“I’ll bring him in. You can ask what he thinks.  He wears Phonaks.”

I notice the handsome young man wearing big metalic, awesome looking aids with obvious thick plastic tubing.    His aids are obvious, sleek, and evidently very effective because he seems to have no trouble understanding me.  After introductions are made, he looks over my audiogram, then asks,  “Is your hearing loss progressive?”

I nod.

“You might want the Phonaks, then.  They have more power.”

“What’s the biggest drawback to these Epoqs?” I ask.

“Feedback,” he says.

Just as I thought.

I have not met very many deaf audiologists in my life, but this guy knows his stuff.  He has actually worn the aids he’s selling.  He understands feedback.  His own aids are clearly visible and he apparently doesn’t care.  HE GETS IT.  I like that very much.

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  1. This is something that actually sort of makes me want to be an audiologist. I feel that every audiologist should have to do the following for 2 weeks each:
    Wear different sound loss earplugs, from mild-severe.
    Wear hearing aids.
    Now i think the hearing loss replication would be a good learning experience, but the hearing aid wearing doesn’t seem to make sense to most. Most of the problems I have with my hearing aids are strange sounds/bad ear mold fit. These are things that even a hearing person wearing hearing aids would learn about from experience. It’s impossible to explain an odd noise you’re getitng from an aid, and unless they know what the noise is, they can’t diagnose what’s wrong with it. There’s also a misconception among audiologists and the hearing (non hearing equiptment-using world) that louder = clearer, which is completely not so. But some audiologists don’t quite understand that. It motivates me to become an advocate for hearing loss and explaining issues.

  2. Oh, and the phonaks are great, if you’re thinking of what i got. Sometime no matter what I do i can’t get feedback 😀 Insurance covered them for me. Basically when given my choices the audi was just like “These are the two I’d reccomend, these have the fm receiver built in, these it comes as a boot. Same price. Besides the fm thing, these you can do the two different colors.. OH– and if you get the Phonaks, ask about T3 and such. I didn’t and now feel like a moron since i can’t get them to work w. any of my phones. (And the FM is pretty great. It’s got a pretty long battery life, and can be hooked up to your mp3. It’s got a distance of about 100 feet or so, I think.)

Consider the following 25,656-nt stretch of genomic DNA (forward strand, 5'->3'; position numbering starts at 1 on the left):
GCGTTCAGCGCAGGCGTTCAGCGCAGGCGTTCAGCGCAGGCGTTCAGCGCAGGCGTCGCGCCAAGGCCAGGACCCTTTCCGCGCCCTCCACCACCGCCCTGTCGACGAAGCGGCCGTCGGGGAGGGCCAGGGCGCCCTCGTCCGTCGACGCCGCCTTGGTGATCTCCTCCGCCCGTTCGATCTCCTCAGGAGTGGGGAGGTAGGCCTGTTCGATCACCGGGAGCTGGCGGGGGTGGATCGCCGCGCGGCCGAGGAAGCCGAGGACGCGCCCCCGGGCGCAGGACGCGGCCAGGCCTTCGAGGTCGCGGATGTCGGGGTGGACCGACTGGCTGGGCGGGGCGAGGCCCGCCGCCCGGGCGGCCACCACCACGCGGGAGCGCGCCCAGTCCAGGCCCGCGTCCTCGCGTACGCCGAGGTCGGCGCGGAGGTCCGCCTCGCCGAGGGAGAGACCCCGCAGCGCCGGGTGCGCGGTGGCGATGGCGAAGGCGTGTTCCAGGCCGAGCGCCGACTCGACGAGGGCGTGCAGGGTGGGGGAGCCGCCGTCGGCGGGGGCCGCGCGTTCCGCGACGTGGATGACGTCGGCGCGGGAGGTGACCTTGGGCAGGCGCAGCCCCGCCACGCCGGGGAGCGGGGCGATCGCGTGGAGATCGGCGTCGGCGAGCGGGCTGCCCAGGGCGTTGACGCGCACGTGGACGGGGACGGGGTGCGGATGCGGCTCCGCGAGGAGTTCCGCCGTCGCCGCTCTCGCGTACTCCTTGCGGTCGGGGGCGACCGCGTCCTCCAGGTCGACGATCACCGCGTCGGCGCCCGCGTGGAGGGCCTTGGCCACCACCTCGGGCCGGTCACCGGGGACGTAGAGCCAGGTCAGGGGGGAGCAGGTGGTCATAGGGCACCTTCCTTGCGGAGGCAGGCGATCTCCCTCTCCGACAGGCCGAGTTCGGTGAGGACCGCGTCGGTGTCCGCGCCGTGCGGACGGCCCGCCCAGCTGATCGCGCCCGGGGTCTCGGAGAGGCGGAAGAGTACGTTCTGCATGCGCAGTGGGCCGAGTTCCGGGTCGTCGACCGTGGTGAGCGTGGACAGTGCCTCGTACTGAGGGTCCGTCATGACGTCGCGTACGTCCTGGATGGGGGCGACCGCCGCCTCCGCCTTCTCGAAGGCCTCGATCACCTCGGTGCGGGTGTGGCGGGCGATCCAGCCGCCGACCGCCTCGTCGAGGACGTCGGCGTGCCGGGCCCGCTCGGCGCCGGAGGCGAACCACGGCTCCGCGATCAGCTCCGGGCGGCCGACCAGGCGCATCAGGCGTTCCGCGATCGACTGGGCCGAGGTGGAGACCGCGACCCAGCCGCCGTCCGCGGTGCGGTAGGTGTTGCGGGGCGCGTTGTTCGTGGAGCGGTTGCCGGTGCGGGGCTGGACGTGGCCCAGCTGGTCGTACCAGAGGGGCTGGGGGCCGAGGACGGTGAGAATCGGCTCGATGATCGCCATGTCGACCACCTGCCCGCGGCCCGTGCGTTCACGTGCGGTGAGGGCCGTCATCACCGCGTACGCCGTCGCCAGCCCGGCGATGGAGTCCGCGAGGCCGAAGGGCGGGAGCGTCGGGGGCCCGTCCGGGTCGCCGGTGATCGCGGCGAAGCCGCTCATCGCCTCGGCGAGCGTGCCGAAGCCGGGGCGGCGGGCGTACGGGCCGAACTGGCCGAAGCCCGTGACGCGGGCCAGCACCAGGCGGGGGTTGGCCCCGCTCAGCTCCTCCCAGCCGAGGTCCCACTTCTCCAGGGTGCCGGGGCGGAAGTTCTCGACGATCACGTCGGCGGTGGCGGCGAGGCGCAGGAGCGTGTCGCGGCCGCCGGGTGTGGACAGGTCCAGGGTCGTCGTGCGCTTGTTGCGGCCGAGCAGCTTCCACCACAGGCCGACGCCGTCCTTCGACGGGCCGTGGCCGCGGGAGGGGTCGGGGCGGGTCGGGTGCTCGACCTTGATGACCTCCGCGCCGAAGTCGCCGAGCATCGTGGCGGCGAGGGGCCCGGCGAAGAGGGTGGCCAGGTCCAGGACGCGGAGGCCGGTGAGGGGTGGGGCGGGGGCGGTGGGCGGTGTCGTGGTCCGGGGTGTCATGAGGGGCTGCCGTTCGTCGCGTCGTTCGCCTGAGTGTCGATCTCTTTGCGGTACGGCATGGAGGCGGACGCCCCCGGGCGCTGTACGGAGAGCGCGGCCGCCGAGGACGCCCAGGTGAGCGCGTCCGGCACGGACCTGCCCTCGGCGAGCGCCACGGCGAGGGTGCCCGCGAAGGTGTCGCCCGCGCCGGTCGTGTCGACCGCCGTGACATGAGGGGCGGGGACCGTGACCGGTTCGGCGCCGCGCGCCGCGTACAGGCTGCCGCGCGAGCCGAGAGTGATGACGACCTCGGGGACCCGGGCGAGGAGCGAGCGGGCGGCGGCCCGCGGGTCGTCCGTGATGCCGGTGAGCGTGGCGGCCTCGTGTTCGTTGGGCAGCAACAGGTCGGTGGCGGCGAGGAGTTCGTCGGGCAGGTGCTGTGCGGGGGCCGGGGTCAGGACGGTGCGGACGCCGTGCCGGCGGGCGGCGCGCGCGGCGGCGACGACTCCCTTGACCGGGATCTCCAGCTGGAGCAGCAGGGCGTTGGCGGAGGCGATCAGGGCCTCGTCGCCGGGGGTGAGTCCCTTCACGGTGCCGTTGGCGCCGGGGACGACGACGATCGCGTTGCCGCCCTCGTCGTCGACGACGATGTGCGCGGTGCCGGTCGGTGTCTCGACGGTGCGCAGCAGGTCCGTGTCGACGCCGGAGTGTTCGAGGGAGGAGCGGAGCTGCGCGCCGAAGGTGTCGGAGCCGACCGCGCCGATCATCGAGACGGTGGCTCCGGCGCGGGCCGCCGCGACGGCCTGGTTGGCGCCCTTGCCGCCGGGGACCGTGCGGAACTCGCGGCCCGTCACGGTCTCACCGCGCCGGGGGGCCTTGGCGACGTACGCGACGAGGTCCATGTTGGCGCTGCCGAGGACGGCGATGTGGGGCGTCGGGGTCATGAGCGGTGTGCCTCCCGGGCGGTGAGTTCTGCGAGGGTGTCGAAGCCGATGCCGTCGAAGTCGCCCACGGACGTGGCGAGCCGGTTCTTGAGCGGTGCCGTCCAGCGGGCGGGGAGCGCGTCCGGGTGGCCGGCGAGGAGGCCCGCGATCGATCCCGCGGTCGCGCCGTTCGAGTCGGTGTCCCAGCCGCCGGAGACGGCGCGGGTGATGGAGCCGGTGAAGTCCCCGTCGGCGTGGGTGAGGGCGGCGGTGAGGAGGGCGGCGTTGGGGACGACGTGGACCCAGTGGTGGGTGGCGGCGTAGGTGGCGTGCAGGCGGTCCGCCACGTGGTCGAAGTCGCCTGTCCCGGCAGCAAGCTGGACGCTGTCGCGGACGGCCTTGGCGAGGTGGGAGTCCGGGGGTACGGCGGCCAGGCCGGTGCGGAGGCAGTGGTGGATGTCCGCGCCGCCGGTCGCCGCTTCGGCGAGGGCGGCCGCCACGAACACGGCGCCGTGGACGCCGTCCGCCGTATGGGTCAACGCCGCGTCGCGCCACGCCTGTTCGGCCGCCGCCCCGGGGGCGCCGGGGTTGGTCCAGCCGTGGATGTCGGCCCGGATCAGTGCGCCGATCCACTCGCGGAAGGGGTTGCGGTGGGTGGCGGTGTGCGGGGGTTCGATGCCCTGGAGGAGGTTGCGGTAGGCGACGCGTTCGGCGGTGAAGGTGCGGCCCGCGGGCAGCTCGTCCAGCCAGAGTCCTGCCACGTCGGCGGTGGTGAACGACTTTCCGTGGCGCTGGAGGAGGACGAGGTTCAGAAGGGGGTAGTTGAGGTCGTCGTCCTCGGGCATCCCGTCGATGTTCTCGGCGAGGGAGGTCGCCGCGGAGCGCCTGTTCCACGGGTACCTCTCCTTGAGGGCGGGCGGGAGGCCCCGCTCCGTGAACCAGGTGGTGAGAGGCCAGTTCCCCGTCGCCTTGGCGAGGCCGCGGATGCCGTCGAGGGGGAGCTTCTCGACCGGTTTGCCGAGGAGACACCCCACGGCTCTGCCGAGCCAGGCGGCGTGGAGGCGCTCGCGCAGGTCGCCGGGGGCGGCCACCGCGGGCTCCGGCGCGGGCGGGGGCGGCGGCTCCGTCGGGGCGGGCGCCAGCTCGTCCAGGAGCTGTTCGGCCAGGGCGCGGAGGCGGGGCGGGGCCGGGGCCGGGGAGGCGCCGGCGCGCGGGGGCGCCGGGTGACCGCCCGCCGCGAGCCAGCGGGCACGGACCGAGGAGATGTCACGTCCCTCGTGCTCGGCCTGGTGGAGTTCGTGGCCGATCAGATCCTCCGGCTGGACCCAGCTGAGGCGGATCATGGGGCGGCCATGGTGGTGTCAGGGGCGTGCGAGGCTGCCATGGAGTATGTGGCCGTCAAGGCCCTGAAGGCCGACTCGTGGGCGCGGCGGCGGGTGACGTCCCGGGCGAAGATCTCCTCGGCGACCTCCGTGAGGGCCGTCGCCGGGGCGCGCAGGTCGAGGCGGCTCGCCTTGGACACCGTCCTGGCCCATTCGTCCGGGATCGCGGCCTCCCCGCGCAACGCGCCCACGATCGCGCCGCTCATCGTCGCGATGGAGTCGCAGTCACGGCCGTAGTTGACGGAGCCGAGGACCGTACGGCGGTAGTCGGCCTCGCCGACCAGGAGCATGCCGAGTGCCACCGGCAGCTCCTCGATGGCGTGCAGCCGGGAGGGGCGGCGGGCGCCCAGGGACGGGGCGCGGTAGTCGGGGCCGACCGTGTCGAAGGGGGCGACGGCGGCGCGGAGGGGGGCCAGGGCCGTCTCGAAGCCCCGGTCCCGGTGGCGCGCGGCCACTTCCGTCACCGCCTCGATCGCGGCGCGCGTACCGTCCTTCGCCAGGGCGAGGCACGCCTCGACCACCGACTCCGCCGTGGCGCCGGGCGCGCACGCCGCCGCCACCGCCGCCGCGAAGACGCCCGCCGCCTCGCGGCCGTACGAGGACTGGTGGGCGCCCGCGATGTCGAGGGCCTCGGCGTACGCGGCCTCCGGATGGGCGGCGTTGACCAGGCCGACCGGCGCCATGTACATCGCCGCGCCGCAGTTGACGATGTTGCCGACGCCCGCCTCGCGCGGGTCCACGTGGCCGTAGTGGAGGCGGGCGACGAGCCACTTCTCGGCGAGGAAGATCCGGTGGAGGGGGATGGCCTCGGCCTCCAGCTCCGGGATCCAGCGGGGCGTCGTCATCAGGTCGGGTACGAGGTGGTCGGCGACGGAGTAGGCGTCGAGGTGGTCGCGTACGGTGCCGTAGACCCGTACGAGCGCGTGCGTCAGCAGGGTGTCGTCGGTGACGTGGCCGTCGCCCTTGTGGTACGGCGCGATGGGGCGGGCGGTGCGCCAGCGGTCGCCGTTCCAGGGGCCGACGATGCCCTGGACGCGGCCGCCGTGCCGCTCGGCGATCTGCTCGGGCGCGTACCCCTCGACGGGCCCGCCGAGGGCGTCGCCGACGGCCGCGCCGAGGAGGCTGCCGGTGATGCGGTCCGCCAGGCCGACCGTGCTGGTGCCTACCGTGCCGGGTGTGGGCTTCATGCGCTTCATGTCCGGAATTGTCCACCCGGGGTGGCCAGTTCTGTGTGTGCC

3. Awesome post. It should be required reading for audiology students.
    Terrific to hear about a deaf audiologist.
    Sarah

  4. You just found a hearing impaired dispensing engineer, getting back into the industry after a hiatus.

    I also have an unaidable hearing loss; and the only solution for me is a cochlear implant, which I’ll be getting one by Advanced Bionics this autumn.

    I’ve been getting reports of infant mortality failures on the Naida’s vs what I’ve seen with the Oticon Epoq’s. Also, the RIC (receiver-in-canal) design is less prone to feedback, since a custom earmold can be used in lieu of the umbrella and less gain is needed since the receiver nozzle is pointed directly at the eardrum.

    On the other hand, if your hearing loss is progressive, there are new fitting guidelines for cochlear implants; though many audiologists don’t refer out for CI evaluations, instead trying to sell a pair of high-profit hearing aids of limited benefit.

    I recommend you compare your audiogram in figure two of “Identifying Cochlear Implant Candidates in the Hearing Aid Dispensing Practice” in the May 2009 issue of Hearing Review at:
    http://www.hearingreview.com/issues/articles/2009-05_02.asp